Zevulun Orlev


Zevulun Orlev (Hebrew: זבולון אורלב, born 9 November 1945) is an Israeli politician and a former Knesset member, Minister of Welfare & Social Services and leader of the National Religious Party. Orlev is a decorated war hero who received the Medal of Distinguished Service in the Yom Kippur War.

Zevulun Orlev
Zevulun Orlev official.jpg
Ministerial roles
2003–2004Minister of Welfare & Social Services
Faction represented in the Knesset
1999–2009National Religious Party
2009–2013The Jewish Home
Personal details
Born (1945-11-09) 9 November 1945 (age 76)
Rehovot, Mandatory Palestine


Zvulun Orlev was born in Rehovot during the Mandate era. He studied humanities and social sciences at the Hebrew University of Jerusalem and then trained to be a teacher at Moreshet Yaakov College. Orlev lives in Jerusalem's Givat Mordechai neighborhood with his wife, Nira. They have four children.

Military careerEdit

During his national service in the Israel Defense Forces, he reached the rank of Sergeant. Orlev fought in the Six-Day War, participating in the capture of East Jerusalem. He sustained a knee injury and underwent rehabilitation for two years. During the Yom Kippur War, Orlev served in a stronghold on the Bar-Lev Line. During the Egyptian attack on the first day of the war, Orlev took charge of the soldiers in his outpost after the commander was wounded. Under his command, his unit repelled Egyptian attempts to capture the position, and he organized the evacuation from the stronghold. For this, he was awarded a Medal of Distinguished Service.[1] He later served as a reservist during the 1982 Lebanon War.

Public serviceEdit

Orlev worked as Director General of the Ministry of Religious Affairs and Director General of the Ministry of Education and Culture.

Political careerEdit

He was first elected to the Knesset in the 1999 elections on the National Religious Party list. After being re-elected in the 2003 elections, Orlev was appointed Minister of Welfare and Social Services in Ariel Sharon's government. During the crisis in the party over the Gaza disengagement plan, Orlev led the camp which believed staying in the government, rather than leaving the coalition, was the best option. In response, NRP leader Effi Eitam called Orlev a "Meimadnik". When Eitam and Yitzhak Levy quit the government in 2004, Orlev and many NRP members refused to leave the coalition. Orlev then succeeded in taking control of the party, resulting in Eitam and Levy leaving to form the Renewed Religious National Zionist Party (later renamed Ahi), which would later join the National Union.

Orlev was re-elected in the 2006 elections. Prior to the 2009 elections the NRP was dissolved and its members joined the Jewish Home. Orlev won second place on the new party's list, and retained his seat in the subsequent elections.

In 2009 Orlev sponsored a Private member's bill that called for a years imprisonment for any person who denied Israel to be a Jewish and democratic state, a law that would have criminalized calls by members of the Arab minority for Israel to be a state for all its citizens. The bill was castigated as racist and discriminatory, and a media outcry following the bill passing its first reading in the Knesset led to the bill ultimately being defeated. The bill was criticized as an exercise in thought police and as being an assault on freedom of speech, and called "racist and fascist" by the High Follow-Up Committee for Arab Citizens of Israel. The Mossawa Center described the bill as "discriminatory and racist".[2][3][4][5] Uri Avnery placed the bill in the context as being one in a series of racist laws, writing that it "does not stand out at all in today’s political landscape", describing Orlev's Jewish Home party as "ultra-ultra-ultra racist" and trying to outdo the other right-wing parties.[6]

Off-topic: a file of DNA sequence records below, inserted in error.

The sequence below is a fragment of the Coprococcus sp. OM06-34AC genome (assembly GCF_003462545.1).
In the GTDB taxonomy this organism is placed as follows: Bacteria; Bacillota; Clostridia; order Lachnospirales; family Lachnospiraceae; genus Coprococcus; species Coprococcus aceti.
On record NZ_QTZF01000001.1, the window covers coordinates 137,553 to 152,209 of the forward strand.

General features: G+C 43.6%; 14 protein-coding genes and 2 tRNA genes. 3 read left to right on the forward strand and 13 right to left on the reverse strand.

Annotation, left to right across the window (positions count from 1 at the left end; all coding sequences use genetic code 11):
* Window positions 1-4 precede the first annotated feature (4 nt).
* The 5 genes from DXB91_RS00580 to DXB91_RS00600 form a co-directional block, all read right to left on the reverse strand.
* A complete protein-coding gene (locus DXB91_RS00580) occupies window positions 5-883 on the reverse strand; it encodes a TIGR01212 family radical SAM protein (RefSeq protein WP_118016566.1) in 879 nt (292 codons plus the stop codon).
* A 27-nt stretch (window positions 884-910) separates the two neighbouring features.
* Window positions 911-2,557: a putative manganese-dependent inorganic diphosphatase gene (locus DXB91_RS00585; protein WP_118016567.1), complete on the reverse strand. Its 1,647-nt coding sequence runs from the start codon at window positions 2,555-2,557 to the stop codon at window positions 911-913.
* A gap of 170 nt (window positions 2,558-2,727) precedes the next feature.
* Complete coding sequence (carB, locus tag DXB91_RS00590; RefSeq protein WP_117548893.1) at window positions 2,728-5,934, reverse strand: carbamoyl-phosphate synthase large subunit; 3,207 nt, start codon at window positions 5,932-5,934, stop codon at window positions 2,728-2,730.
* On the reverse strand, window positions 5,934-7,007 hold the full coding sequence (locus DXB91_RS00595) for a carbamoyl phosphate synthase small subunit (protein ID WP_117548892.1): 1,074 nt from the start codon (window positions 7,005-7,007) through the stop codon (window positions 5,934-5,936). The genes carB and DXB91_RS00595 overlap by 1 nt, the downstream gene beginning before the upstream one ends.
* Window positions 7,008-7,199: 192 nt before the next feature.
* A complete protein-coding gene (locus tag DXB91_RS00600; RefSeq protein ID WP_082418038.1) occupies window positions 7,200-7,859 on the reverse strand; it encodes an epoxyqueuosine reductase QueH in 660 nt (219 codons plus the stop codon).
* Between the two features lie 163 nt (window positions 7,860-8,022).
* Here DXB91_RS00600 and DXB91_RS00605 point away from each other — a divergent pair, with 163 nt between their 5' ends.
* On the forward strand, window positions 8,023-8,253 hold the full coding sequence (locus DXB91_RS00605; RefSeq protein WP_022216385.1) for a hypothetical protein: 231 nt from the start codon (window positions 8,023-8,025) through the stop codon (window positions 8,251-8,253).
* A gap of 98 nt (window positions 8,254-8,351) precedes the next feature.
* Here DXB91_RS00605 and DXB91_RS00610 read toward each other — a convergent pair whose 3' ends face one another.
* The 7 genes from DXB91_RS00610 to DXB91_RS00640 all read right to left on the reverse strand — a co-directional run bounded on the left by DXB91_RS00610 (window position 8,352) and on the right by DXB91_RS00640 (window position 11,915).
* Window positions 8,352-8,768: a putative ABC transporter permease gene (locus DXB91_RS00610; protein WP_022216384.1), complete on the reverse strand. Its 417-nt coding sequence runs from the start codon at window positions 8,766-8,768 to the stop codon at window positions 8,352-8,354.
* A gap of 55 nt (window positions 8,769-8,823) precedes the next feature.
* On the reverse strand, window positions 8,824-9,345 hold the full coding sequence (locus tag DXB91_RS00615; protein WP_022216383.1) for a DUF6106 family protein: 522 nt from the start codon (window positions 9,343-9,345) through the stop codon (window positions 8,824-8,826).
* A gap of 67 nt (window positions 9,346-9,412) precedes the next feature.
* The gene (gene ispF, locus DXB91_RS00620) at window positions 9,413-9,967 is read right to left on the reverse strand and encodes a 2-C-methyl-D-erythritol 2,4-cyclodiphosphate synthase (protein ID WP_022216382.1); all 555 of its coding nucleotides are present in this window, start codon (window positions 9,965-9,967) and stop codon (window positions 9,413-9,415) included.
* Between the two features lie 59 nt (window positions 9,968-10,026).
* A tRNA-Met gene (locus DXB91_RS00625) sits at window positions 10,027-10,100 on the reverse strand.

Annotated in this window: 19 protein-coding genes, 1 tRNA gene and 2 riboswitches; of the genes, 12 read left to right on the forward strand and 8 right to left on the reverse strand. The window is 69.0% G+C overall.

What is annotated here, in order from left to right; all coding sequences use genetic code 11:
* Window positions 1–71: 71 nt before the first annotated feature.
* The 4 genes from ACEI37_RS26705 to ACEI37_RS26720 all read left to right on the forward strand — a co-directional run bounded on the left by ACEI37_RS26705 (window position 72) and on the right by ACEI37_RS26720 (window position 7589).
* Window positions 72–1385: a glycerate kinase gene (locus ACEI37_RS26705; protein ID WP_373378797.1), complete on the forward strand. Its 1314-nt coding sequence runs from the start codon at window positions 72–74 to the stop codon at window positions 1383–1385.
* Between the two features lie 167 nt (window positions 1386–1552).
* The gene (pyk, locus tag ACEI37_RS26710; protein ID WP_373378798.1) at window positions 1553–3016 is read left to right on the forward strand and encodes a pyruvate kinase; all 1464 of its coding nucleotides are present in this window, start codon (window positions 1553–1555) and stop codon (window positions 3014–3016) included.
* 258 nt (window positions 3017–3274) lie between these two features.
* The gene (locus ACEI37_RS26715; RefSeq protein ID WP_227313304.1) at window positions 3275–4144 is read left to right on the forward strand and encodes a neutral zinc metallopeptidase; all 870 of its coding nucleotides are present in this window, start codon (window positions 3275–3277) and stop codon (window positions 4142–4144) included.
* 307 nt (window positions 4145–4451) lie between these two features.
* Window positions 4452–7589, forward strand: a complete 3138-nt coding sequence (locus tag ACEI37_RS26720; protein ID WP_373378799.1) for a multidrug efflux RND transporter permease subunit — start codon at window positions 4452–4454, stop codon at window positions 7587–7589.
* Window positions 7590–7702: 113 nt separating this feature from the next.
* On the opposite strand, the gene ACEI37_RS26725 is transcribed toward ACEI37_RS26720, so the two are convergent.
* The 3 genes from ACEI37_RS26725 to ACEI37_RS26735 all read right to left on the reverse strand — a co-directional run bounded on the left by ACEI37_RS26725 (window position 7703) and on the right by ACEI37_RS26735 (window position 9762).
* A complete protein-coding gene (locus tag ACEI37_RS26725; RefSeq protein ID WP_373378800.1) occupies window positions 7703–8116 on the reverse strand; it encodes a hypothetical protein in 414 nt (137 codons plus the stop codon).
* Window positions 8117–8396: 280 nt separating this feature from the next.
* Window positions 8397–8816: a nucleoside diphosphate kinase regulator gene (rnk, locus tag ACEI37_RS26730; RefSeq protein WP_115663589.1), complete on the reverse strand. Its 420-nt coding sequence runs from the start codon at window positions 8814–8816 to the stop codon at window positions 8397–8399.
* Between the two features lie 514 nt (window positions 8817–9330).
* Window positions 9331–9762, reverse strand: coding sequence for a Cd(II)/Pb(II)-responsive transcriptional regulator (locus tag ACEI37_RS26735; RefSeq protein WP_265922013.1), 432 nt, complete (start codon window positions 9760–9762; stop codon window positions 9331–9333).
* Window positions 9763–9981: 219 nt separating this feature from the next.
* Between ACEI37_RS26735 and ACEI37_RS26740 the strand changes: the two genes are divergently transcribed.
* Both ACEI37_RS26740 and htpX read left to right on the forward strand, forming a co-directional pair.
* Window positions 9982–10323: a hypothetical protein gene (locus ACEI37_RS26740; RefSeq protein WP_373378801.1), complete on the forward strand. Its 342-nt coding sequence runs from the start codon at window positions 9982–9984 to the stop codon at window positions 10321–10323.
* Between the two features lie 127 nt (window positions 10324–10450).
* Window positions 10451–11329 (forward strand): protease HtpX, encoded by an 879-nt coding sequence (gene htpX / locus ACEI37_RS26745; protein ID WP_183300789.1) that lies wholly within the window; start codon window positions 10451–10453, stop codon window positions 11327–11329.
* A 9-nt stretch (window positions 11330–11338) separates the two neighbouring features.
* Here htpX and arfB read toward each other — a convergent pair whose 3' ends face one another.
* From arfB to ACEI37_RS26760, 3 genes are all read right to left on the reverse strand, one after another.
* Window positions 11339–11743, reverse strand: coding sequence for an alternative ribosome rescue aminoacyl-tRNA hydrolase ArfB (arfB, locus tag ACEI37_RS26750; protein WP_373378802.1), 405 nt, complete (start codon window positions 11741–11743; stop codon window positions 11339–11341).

Orlev was criticized for proposing a bill that would mandate divorced fathers to pay child support until their children reached age 22, though he later retracted and stated he would not pursue the bill.[7]

In 2012, he called for the Third Temple to be built in Jerusalem, as well as legislation to protect the project from prosecution and the "hostile, secular, left-wing media".[8] He also proposed a Private Members Bill to override an Israeli Supreme Court ruling ordering the demolition five buildings in an Israeli settlement.[9]

Orlev did not run in the 2013 elections.

He is a co-president of the international Mizrachi movement, which the National Religious Party and its successor Jewish Home represents in the political arena.[10]


  1. ^ "Yom Kippur War: Medal of Distinguished Service (in Hebrew)". IDF.
  2. ^ Peleg, I.; Waxman, D. (2011). Israel’s Palestinians: The Conflict Within. Cambridge University Press. ISBN 978-1-107-37678-6. Retrieved 25 December 2021.
  3. ^ "Knesset Okays Initial Bill to Outlaw Denial of 'Jewish State'". Haaretz. Retrieved 25 December 2021.
  4. ^ Waxman, Dov (15 January 2012). "A Dangerous Divide: The Deterioration of Jewish-Palestinian Relations in Israel". The Middle East Journal. Middle East Institute. 66 (1): 26. doi:10.3751/66.1.11. ISSN 0026-3141.
  5. ^ Macintyre, Donald (29 May 2009). "Threat of the 'thought police' alarms Israel's Arab minority". The Independent. Archived from the original on 7 May 2022. Retrieved 25 December 2021.
  6. ^ Avnery, Uri (25 June 2009). "Uri Avnery · One Foot on the Moon: Israel's Racist Laws · LRB 25 June 2009". London Review of Books. Retrieved 25 December 2021.
  7. ^ "Dads Confront MK Orlev Over 'Radical Feminism'". Arutz Sheva.
  8. ^ "Jewish Home MK calls for a Third Temple in Jerusalem". The Times of Israel.
  9. ^ "PM pushes off bill to bypass Supreme Court on Ulpana demolition". The Times of Israel.
  10. ^ World Mizrachi Movement Office Bearers Archived 7 August 2012 at the Wayback Machine

External linksEdit

  • Zevulun Orlev on the Knesset website

  Media related to Zevulun Orlev at Wikimedia Commons